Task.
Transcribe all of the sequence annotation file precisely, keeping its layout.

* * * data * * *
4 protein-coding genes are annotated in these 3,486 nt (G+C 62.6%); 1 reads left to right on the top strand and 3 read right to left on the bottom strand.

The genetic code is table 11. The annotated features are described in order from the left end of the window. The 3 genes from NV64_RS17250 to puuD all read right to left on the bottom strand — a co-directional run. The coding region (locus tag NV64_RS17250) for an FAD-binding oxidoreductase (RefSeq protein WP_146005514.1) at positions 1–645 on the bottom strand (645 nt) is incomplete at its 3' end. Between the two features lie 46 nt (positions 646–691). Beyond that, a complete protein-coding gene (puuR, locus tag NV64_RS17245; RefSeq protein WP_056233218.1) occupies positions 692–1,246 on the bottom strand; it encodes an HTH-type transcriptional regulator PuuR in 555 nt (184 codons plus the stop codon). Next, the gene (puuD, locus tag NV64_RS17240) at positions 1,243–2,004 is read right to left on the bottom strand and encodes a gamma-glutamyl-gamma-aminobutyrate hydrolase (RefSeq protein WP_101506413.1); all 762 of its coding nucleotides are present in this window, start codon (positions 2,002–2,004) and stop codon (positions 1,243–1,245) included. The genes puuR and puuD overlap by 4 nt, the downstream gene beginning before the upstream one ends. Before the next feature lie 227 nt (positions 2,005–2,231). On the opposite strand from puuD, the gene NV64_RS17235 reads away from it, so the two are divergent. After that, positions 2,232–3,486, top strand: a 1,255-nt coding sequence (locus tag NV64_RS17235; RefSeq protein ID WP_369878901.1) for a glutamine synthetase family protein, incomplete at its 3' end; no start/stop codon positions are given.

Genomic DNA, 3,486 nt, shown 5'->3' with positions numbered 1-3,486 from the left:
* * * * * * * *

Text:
4 protein-coding genes are annotated in these 3,486 nt (G+C 62.6%); 1 reads left to right on the top strand and 3 read right to left on the bottom strand.

The genetic code is table 11. The annotated features are described in order from the left end of the window. The 3 genes from NV64_RS17250 to puuD all read right to left on the bottom strand — a co-directional run. The coding region (locus tag NV64_RS17250) for an FAD-binding oxidoreductase (RefSeq protein WP_146005514.1) at positions 1–645 on the bottom strand (645 nt) is incomplete at its 3' end. Between the two features lie 46 nt (positions 646–691). Beyond that, a complete protein-coding gene (puuR, locus tag NV64_RS17245; RefSeq protein WP_056233218.1) occupies positions 692–1,246 on the bottom strand; it encodes an HTH-type transcriptional regulator PuuR in 555 nt (184 codons plus the stop codon). Next, the gene (puuD, locus tag NV64_RS17240) at positions 1,243–2,004 is read right to left on the bottom strand and encodes a gamma-glutamyl-gamma-aminobutyrate hydrolase (RefSeq protein WP_101506413.1); all 762 of its coding nucleotides are present in this window, start codon (positions 2,002–2,004) and stop codon (positions 1,243–1,245) included. The genes puuR and puuD overlap by 4 nt, the downstream gene beginning before the upstream one ends. Before the next feature lie 227 nt (positions 2,005–2,231). On the opposite strand from puuD, the gene NV64_RS17235 reads away from it, so the two are divergent. After that, positions 2,232–3,486, top strand: a 1,255-nt coding sequence (locus tag NV64_RS17235; RefSeq protein ID WP_369878901.1) for a glutamine synthetase family protein, incomplete at its 3' end; no start/stop codon positions are given.

Genomic DNA, 3,486 nt, shown 5'->3' with positions numbered 1-3,486 from the left: